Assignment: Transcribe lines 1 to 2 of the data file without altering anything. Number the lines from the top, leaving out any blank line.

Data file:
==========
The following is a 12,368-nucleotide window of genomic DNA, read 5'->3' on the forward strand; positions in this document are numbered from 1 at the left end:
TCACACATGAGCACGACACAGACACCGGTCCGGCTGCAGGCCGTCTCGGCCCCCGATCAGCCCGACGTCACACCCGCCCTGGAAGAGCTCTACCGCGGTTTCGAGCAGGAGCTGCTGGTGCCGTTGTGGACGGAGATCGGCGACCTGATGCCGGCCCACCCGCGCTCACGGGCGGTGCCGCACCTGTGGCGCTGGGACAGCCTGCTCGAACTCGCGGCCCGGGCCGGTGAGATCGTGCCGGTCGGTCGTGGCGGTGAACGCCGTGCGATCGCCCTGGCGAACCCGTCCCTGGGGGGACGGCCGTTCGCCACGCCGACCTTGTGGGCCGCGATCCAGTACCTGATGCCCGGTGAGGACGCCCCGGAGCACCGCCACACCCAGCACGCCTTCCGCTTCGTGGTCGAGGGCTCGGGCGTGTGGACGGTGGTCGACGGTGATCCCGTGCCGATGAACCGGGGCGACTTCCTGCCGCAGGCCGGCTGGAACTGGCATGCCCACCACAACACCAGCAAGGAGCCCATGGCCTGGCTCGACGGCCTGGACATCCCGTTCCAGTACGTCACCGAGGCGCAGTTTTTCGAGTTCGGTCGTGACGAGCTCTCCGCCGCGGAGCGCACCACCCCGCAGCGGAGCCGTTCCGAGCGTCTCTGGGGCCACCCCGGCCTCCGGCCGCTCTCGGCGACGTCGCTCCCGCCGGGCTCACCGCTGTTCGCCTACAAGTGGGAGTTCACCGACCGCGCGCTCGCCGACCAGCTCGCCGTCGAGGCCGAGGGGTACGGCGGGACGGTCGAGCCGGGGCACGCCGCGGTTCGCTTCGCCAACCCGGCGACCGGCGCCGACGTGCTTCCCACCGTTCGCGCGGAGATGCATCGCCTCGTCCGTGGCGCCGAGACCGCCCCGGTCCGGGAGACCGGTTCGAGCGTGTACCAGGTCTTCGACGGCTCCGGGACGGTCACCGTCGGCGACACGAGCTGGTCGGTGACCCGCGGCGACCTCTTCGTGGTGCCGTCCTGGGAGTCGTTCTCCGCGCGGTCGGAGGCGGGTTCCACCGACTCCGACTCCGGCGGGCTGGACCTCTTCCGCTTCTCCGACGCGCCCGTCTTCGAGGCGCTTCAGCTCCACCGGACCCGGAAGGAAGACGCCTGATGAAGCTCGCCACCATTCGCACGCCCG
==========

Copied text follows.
The following is a 12,368-nucleotide window of genomic DNA, read 5'->3' on the forward strand; positions in this document are numbered from 1 at the left end:
TCACACATGAGCACGACACAGACACCGGTCCGGCTGCAGGCCGTCTCGGCCCCCGATCAGCCCGACGTCACACCCGCCCTGGAAGAGCTCTACCGCGGTTTCGAGCAGGAGCTGCTGGTGCCGTTGTGGACGGAGATCGGCGACCTGATGCCGGCCCACCCGCGCTCACGGGCGGTGCCGCACCTGTGGCGCTGGGACAGCCTGCTCGAACTCGCGGCCCGGGCCGGTGAGATCGTGCCGGTCGGTCGTGGCGGTGAACGCCGTGCGATCGCCCTGGCGAACCCGTCCCTGGGGGGACGGCCGTTCGCCACGCCGACCTTGTGGGCCGCGATCCAGTACCTGATGCCCGGTGAGGACGCCCCGGAGCACCGCCACACCCAGCACGCCTTCCGCTTCGTGGTCGAGGGCTCGGGCGTGTGGACGGTGGTCGACGGTGATCCCGTGCCGATGAACCGGGGCGACTTCCTGCCGCAGGCCGGCTGGAACTGGCATGCCCACCACAACACCAGCAAGGAGCCCATGGCCTGGCTCGACGGCCTGGACATCCCGTTCCAGTACGTCACCGAGGCGCAGTTTTTCGAGTTCGGTCGTGACGAGCTCTCCGCCGCGGAGCGCACCACCCCGCAGCGGAGCCGTTCCGAGCGTCTCTGGGGCCACCCCGGCCTCCGGCCGCTCTCGGCGACGTCGCTCCCGCCGGGCTCACCGCTGTTCGCCTACAAGTGGGAGTTCACCGACCGCGCGCTCGCCGACCAGCTCGCCGTCGAGGCCGAGGGGTACGGCGGGACGGTCGAGCCGGGGCACGCCGCGGTTCGCTTCGCCAACCCGGCGACCGGCGCCGACGTGCTTCCCACCGTTCGCGCGGAGATGCATCGCCTCGTCCGTGGCGCCGAGACCGCCCCGGTCCGGGAGACCGGTTCGAGCGTGTACCAGGTCTTCGACGGCTCCGGGACGGTCACCGTCGGCGACACGAGCTGGTCGGTGACCCGCGGCGACCTCTTCGTGGTGCCGTCCTGGGAGTCGTTCTCCGCGCGGTCGGAGGCGGGTTCCACCGACTCCGACTCCGGCGGGCTGGACCTCTTCCGCTTCTCCGACGCGCCCGTCTTCGAGGCGCTTCAGCTCCACCGGACCCGGAAGGAAGACGCCTGATGAAGCTCGCCACCATTCGCACGCCCG